An overall disturbing film, one can understand why its artistic merits have been overshadowed by its shocking content. Nonetheless, The Baby of Mâcon marks one of Greenaway’s most successful attempts at blurring the boundary between “reality” and theater. The action of the story is supposed to be taking place within a play but the delineation between actor and audience member, and reality and fiction, is constantly blurred. It is also notable for the strength of its biblical allegory and, of course, Julia Ormond’s performance as The Daughter — one so powerful as to be a stand-out among any in Greenaway’s oeuvre.
2. A Zed and Two Noughts (1985)
A Zed and Two Noughts (or ZOO) tells the story of the Deuce twins (Brian and Dan Deacon), brothers who work as zoologists and become obsessed with creating time-lapse films of decomposition. After their wives die in a car accident, the two men begin a sexual relationship with the driver of the vehicle, Alba (Andrea Ferreol).
Fascinated with the decay of corpses, the Deuce brothers film the decay of ever larger animals, eventually working their way up the food chain until a human sacrifice is required. Often deferring to conversations about taxonomy and the names of things, the twins’ obsession with decomposition is surpassed only by their desire to order and document it. In the end, it’s all for naught when their carefully crafted final masterpiece is destroyed by a herd of slugs.
A Zed and Two Noughts features some of the filmmaker’s most arresting experimentations with symmetry, composition, and the rules of order. It is a self-conscious film with all the usual art historical references (Vermeer is a big one) supplemented by the very best of Greenaway’s style and wry wit. The imagery is wonderfully surreal (every scene in Alba’s bedroom comes to mind) and exquisitely shot by cinematographer Sacha Vierny.
1. The Cook, the Thief, His Wife and Her Lover (1989)
There is a reason that The Cook, the Thief, His Wife and Her Lover is the best known among all of Greenaway’s films. It is the result of a synthesis of masterful costuming, set design, acting, music, editing, writing, and directing. It is also, perhaps, one of the greatest depictions of rage on film.
Michael Gambon plays Albert Spica, a gangster who has taken over an upscale restaurant apparently so that he and his thugs can gorge themselves to excess and abuse the staff. The majority of the film takes place in the restaurant which Greenaway has constructed as a single set, allowing the camera to move fluidly between the different rooms. Each room has a different corresponding color, lighting, and costuming for the actors; it is a meticulously done examination of color theory.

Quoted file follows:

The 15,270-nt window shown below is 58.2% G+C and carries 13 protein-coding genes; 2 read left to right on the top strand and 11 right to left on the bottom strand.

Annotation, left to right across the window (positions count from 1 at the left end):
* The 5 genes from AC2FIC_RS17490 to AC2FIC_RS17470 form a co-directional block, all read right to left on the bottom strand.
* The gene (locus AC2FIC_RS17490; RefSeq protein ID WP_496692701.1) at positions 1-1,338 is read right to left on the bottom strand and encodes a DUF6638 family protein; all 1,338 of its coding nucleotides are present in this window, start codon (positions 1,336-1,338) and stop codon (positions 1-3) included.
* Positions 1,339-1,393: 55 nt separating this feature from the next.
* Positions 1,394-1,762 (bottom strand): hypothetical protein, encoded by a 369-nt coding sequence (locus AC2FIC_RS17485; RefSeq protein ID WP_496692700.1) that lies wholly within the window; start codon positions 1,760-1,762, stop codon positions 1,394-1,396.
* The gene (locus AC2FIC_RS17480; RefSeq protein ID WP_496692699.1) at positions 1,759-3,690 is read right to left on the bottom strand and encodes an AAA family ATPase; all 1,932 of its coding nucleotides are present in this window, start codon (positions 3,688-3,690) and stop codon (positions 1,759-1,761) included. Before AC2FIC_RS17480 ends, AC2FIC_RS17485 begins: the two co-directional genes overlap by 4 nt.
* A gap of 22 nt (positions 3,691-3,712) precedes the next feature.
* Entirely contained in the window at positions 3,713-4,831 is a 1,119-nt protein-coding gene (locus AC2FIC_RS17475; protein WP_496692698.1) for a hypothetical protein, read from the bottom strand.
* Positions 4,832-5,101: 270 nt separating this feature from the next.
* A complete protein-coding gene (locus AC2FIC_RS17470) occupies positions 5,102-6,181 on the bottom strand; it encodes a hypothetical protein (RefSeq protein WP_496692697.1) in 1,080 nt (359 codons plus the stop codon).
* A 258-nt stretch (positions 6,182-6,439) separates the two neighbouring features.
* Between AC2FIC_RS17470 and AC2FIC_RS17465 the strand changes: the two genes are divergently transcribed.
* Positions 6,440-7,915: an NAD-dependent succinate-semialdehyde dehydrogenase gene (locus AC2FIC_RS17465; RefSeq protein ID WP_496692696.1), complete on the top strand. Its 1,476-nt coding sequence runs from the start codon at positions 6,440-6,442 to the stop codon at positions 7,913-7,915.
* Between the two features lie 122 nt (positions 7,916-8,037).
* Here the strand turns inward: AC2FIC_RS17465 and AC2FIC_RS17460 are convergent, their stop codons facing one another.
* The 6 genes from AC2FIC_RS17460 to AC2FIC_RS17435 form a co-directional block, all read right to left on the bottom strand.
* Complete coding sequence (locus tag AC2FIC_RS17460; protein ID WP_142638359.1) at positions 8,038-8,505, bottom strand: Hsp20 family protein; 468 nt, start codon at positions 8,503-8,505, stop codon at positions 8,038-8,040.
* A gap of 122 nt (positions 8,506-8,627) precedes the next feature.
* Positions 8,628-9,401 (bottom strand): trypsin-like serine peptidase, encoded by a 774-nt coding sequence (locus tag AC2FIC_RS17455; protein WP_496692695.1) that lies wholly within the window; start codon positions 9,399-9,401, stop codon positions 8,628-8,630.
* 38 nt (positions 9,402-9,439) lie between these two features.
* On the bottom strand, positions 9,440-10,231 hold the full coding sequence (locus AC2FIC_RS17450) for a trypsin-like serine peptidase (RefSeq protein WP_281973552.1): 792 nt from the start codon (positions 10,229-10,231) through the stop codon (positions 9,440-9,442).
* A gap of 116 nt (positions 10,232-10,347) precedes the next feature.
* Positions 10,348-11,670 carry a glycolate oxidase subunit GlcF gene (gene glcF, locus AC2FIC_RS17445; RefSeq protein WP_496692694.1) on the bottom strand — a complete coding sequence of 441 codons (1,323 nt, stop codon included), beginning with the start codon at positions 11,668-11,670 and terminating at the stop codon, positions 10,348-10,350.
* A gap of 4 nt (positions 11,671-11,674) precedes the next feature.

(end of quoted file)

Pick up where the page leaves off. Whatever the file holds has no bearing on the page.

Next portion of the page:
The thief’s wife, Georgina (Helen Mirren), soon catches the eye of a restaurant patron and book seller named Michael (Alan Howard) and, frustrated with her monstrous husband, begins a love affair with him. Spica finds out about the affair, tortures a kitchen boy to get Michael’s whereabouts, and force-feeds him pages from the books in his store until he is dead. Georgina is enraged when she discovers Michael’s body and decides to conspire with the restaurant’s cook to get revenge. It would be a terrible crime to spoil the ending of the film, but let it be said that the final scene is perhaps Greenaway’s most shocking ever.
Throughout all of this extreme violence, Greenaway remains unflinching and steadfast in his vision. Each frame of the film is lit and composed as if it were a stand-alone artwork. Never has Greenaway found his visual narrative, tone and plot more intertwined.
Michael Nyman’s score sets a proudly sinister tone which Gambon re-enforces with a truly (and wonderfully) despicable performance as the Thief. Mirren, too, is at her best here in a role which affords her the opportunity to show both incredible restraint and range. If Greenaway’s intention is to save us all from the desert of visual illiteracy that is 21st century cinema, The Cook, the Thief, His Wife and Her Lover proves him a success.
Author Bio: Kayla Goggin is a writer and editor living in Savannah, Georgia. She is the editor of the Savannah-based arts blog The Savannah Art Informer. She has a BFA in Art History from the Savannah College of Art & Design.